Nothing is more vital to a healthy body politic than reasoned debate. But that hardly means it is very welcome, as the side with the least defensible argument has the most to lose. The fallacious argument known as "to the man," or "ad hominem," is the most common weapon resorted to when an advocate can’t win an argument on the merits. It attacks a person rather than his argument. In this era of unprincipled politics, ad hominem argument has long since morphed into what I’m calling "ad hate-a-man," or the claim that arguments disliked are really based on hatred of members of groups rather than on any legitimate points. Since races, genders, "lifestyles" and religions distinct from the presumed white, male, Christian majority in America have become privileged, minions of the far left castigate their critics as racist, sexist, homophobic bigots.
Criticism of racial preference schemes, such as affirmative action or racial diversity, in which members of minority races are given the edge in hiring, college admission and contracting, is invariably put down to racism. The initial and wholly defensible goal of the civil rights movement half a century ago was a color-blind society in which merit rather than race was the basis for distributing jobs, schooling and business. But that was abandoned before the ink was dry on the 1964 Civil Rights Act, and honored today only by those who oppose racial preference.
Similarly, if anyone suggests that the natural differences between men and women are of more than passing significance, especially where strength, endurance and decency are relevant, they are dismissed as sexists wanting to keep women "barefoot and pregnant." Nor do the interests of women themselves matter very much to advocates of "liberation" if they are so benighted as to prefer marriage and family to a lifelong career in the marketplace.
The most potent form of "ad hate-a-man" currently concerns the homosexual agenda. Routinely, whenever anyone argues that the natural division of the human race into men and women indicates that homosexuality, lesbianism, etc. are not a basis for marriage, it is often the occasion for screaming and, at times, violence. Homosexuals who keep their relations private but do not support "gay marriage" are not uncommonly "outed" for their apostasy.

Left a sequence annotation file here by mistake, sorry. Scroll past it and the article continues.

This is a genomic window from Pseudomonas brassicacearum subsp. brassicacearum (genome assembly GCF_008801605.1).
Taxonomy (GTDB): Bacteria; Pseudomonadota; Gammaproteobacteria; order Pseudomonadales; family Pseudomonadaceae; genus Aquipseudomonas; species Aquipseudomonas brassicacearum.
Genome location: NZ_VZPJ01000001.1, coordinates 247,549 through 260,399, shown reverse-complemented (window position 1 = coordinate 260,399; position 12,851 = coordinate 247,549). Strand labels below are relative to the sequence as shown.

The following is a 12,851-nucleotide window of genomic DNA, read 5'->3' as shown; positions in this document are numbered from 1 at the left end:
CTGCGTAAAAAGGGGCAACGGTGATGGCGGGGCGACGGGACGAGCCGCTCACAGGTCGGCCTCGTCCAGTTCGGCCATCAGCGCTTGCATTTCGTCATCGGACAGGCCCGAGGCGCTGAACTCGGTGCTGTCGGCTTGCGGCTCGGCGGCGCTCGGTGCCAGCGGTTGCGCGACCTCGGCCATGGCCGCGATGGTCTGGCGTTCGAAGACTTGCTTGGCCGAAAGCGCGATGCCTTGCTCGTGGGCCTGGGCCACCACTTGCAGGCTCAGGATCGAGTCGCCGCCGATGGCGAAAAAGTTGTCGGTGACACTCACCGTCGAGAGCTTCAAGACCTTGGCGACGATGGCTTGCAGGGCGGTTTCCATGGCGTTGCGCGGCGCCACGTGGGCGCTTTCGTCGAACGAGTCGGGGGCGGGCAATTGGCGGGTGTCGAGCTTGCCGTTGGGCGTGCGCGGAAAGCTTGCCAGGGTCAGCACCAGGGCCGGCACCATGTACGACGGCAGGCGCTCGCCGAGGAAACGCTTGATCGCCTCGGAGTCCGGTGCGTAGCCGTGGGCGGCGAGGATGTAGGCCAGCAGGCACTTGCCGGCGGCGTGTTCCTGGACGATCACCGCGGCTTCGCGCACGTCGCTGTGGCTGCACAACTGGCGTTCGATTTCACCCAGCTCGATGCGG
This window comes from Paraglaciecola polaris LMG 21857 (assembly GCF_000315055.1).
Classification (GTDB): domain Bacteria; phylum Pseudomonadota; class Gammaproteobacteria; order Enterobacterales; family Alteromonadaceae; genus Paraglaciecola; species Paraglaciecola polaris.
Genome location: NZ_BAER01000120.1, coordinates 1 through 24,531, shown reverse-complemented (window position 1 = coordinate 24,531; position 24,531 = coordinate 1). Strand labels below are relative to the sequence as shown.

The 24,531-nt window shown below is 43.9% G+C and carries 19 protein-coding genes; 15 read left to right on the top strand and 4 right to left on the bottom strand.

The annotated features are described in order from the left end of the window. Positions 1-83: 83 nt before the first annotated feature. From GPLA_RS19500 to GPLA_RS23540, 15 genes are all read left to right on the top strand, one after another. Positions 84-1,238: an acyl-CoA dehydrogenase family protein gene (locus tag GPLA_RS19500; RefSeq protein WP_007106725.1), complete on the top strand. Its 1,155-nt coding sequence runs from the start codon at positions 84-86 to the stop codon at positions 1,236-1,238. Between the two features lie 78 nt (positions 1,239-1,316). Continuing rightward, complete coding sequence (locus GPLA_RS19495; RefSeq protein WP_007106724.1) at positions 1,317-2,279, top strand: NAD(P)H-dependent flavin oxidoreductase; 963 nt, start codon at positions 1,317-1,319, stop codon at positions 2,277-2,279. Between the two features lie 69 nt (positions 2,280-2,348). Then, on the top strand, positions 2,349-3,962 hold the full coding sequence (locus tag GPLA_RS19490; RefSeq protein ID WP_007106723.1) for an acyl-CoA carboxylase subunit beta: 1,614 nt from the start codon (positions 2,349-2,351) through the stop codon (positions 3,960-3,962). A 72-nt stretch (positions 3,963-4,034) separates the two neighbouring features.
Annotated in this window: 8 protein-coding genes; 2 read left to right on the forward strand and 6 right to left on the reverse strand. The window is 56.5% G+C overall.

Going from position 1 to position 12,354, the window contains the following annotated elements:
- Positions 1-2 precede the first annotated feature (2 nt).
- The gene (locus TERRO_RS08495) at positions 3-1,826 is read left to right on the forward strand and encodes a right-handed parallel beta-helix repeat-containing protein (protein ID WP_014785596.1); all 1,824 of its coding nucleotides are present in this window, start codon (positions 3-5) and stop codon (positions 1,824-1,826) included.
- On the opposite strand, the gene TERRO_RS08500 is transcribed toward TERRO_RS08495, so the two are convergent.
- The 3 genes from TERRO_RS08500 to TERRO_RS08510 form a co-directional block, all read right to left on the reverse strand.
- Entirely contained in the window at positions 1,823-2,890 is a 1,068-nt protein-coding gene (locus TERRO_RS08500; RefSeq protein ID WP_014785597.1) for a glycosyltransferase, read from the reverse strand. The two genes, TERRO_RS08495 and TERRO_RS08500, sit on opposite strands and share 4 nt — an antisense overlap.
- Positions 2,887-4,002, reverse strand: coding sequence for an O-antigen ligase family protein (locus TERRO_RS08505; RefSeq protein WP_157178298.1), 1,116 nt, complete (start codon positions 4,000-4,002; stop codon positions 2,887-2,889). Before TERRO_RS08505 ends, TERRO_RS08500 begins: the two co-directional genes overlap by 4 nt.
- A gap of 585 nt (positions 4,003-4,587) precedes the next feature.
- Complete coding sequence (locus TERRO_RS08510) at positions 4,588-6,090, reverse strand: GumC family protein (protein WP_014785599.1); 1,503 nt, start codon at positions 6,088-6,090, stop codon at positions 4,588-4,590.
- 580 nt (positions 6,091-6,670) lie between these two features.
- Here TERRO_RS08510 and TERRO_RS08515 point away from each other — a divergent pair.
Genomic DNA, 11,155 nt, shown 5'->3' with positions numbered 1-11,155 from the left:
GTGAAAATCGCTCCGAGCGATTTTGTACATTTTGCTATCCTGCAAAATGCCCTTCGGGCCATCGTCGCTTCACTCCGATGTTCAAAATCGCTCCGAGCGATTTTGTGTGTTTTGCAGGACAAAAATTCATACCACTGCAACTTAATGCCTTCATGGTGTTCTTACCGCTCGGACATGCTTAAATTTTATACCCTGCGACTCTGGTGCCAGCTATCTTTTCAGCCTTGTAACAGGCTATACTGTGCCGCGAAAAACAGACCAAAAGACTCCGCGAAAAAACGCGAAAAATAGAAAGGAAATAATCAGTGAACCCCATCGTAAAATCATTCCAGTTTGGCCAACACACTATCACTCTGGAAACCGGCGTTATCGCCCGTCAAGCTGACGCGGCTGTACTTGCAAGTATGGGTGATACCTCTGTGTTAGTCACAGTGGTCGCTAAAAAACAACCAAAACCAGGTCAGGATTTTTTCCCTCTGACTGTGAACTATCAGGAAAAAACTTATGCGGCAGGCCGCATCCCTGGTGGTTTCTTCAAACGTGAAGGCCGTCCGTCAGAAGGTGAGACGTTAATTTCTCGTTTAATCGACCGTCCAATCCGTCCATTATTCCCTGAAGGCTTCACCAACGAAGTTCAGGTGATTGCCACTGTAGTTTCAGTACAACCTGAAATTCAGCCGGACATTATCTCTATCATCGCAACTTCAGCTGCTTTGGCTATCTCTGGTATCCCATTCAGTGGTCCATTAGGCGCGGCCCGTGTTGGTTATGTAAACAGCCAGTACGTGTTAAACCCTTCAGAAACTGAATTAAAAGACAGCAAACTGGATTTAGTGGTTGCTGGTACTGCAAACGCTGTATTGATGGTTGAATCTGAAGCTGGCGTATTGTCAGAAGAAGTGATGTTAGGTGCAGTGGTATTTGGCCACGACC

There was a time, not long ago, when the Judaeo-Christian tradition in America, which combined government neutrality regarding religious denominations with robust Biblical faith among our people, was a solid basis for both good government and good citizenship. As statesmen from George Washington to George Bush emphasized, morality does not exist in a vacuum and, for us, is the beneficent contribution of Biblical faiths.
Nothing symbolized this tradition more than public ceremonies, such as graduations, where pastors, priests and rabbis alternated in the offering of invocations and benedictions. That this is not unconstitutional is attested to by the fact that our Declaration of Independence teaches that our rights as human beings derive from our Creator, Who is referred to as lawgiver, Divine Providence and Supreme Judge of the World.
The Old and New testaments teach a morality based on piety and emphasizing reverence for parents, self control and respect for the rights of others. The American founders did not need to conjure up some "new morality" that was appropriate to life in the new republic. The morality of the Bible was more than sufficient.
Nothing is more central to the practice of that morality than love. Believers are taught that sin, or falling short of the glory of God, is to be avoided and certainly not to be loved. But nothing in that teaching prescribes or even implies hatred for the sinner. Those who insist otherwise are mistaken.
There is much concern about torture, or alleged torture, these days, which may be seen by some as simply being subjected to something they dislike. Would it be torture for those who believe that Christians and Jews are hateful, particularly those who reject abortion and same-sex marriage, to sit through a service and be subjected to all that alleged hatred?
Or would they be shocked to find out that believers are admonished to "judge not, lest [they] be judged?" Indeed, past critics of Christianity feared that its "nonjudgmental" attitude was inconsistent with the requirements of citizenship. But believers have long appreciated the fact that greater freedom of religion exists in this country than in any other and their patriotism runs deep.
All that "hatred" which some profess to see in those who disagree with them exists only in their imaginations.